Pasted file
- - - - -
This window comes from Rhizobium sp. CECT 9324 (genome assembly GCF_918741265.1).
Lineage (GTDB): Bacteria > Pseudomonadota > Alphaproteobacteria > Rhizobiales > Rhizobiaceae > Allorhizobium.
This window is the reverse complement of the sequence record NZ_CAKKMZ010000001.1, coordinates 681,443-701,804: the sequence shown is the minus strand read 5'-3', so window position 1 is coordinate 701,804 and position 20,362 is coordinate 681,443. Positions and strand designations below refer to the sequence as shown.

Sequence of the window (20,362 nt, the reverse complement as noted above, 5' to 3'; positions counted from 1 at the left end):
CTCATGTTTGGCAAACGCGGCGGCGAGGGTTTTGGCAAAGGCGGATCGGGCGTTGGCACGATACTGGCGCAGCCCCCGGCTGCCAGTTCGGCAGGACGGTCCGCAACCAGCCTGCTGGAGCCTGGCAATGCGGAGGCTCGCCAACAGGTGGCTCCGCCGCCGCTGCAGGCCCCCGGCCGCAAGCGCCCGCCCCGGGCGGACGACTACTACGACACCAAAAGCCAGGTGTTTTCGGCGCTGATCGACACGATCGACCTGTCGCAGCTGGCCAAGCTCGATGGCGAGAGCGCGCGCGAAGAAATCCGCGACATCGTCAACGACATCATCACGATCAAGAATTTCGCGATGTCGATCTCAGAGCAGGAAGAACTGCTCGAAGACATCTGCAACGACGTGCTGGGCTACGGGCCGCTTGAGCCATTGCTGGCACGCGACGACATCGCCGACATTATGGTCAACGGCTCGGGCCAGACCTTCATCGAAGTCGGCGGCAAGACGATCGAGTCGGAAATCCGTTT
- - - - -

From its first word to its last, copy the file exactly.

This window comes from Rhizobium sp. CECT 9324 (genome assembly GCF_918741265.1).
Lineage (GTDB): Bacteria > Pseudomonadota > Alphaproteobacteria > Rhizobiales > Rhizobiaceae > Allorhizobium.
This window is the reverse complement of the sequence record NZ_CAKKMZ010000001.1, coordinates 681,443-701,804: the sequence shown is the minus strand read 5'-3', so window position 1 is coordinate 701,804 and position 20,362 is coordinate 681,443. Positions and strand designations below refer to the sequence as shown.

Sequence of the window (20,362 nt, the reverse complement as noted above, 5' to 3'; positions counted from 1 at the left end):
CTCATGTTTGGCAAACGCGGCGGCGAGGGTTTTGGCAAAGGCGGATCGGGCGTTGGCACGATACTGGCGCAGCCCCCGGCTGCCAGTTCGGCAGGACGGTCCGCAACCAGCCTGCTGGAGCCTGGCAATGCGGAGGCTCGCCAACAGGTGGCTCCGCCGCCGCTGCAGGCCCCCGGCCGCAAGCGCCCGCCCCGGGCGGACGACTACTACGACACCAAAAGCCAGGTGTTTTCGGCGCTGATCGACACGATCGACCTGTCGCAGCTGGCCAAGCTCGATGGCGAGAGCGCGCGCGAAGAAATCCGCGACATCGTCAACGACATCATCACGATCAAGAATTTCGCGATGTCGATCTCAGAGCAGGAAGAACTGCTCGAAGACATCTGCAACGACGTGCTGGGCTACGGGCCGCTTGAGCCATTGCTGGCACGCGACGACATCGCCGACATTATGGTCAACGGCTCGGGCCAGACCTTCATCGAAGTCGGCGGCAAGACGATCGAGTCGGAAATCCGTTT